Related Stories

US jury to decide Apple, Samsung patent case

July 30, 2012

Jury selection was set to open on Monday in a US federal court in the blockbuster patent case pitting Apple against Samsung, which accuse each other of copying patents for smartphones and tablets.

Apple wants billions from Samsung in patent fight

July 24, 2012

Apple told a US court Tuesday it will seek damages of more than $2.5 billion from Samsung in a patent infringement case accusing the South Korean firm of copying the iPhone and iPad maker.

Apple asks for verdict after Samsung 'misconduct'

August 2, 2012

With a major patent trial barely underway, Apple has asked a judge to rule against Samsung, saying lawyers for the South Korean firm improperly disclosed information excluded in court in a bid to sway jurors.

Recommended for you

Automated safety systems are preventing car crashes

August 23, 2017

Safety systems to prevent cars from drifting into another lane or that warn drivers of vehicles in their blind spots are beginning to live up to their potential to significantly reduce crashes, according to two studies released ...

Newest solar cells underperform in cloudy countries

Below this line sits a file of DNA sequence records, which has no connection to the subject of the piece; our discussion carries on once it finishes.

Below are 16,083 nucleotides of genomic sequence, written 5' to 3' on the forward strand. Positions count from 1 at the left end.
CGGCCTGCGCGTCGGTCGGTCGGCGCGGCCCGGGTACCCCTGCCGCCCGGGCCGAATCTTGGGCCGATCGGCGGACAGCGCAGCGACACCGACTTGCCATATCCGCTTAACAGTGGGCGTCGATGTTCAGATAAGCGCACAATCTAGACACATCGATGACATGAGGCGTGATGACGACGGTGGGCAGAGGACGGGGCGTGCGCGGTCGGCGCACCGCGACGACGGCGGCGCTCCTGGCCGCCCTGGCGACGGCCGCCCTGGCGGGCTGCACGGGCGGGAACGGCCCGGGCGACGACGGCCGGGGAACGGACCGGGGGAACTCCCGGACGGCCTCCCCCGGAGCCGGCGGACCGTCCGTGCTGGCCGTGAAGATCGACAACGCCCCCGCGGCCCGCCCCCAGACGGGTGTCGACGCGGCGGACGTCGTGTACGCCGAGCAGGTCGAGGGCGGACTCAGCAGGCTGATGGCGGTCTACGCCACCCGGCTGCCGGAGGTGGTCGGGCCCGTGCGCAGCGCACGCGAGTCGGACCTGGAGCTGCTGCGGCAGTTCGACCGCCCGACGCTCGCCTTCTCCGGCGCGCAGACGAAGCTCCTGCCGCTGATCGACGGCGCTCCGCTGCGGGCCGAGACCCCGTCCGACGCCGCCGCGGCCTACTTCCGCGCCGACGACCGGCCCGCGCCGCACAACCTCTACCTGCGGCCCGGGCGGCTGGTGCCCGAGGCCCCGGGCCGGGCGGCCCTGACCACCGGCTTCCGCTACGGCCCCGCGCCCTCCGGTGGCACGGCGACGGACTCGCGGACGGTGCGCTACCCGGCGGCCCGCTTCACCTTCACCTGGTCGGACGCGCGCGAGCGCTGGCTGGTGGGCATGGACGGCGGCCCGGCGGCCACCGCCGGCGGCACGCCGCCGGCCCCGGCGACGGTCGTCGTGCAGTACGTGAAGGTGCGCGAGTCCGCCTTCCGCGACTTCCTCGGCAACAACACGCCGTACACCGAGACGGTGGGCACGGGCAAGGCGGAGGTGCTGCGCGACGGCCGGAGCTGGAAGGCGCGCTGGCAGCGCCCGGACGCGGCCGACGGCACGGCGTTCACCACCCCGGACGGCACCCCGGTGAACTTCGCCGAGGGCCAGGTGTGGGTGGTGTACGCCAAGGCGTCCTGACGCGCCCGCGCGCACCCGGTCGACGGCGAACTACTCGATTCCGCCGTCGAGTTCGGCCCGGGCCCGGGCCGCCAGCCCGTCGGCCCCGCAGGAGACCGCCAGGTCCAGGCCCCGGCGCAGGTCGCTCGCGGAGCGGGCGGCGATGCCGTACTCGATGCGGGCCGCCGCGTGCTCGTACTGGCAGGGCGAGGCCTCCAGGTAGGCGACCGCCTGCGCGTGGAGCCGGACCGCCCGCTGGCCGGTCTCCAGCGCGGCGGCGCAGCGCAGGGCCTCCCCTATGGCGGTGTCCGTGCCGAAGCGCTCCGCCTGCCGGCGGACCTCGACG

August 22, 2017

To determine how efficient new solar cells convert sunlight into electricity, small sample cells are tested under ideal conditions. However, the reported efficiency is not very representative of the actual annual yield when ...

Google to serve next version of Android as 'Oreo"

August 22, 2017

An upcoming update to Google's Android software finally has a delectable name. The next version will be known as Oreo, extending Google's tradition of naming each version after a sweet treat.

Forget oil, Russia goes crazy for cryptocurrency

August 16, 2017

Standing in a warehouse in a Moscow suburb, Dmitry Marinichev tries to speak over the deafening hum of hundreds of computers stacked on shelves hard at work mining for crypto money.

Researchers clarify mystery about proposed battery material

August 15, 2017

Battery researchers agree that one of the most promising possibilities for future battery technology is the lithium-air (or lithium-oxygen) battery, which could provide three times as much power for a given weight as today's ...


Please sign in to add a comment. Registration is free, and takes less than a minute. Read more

Click here to reset your password.
Sign in to get notified via email when new comments are made.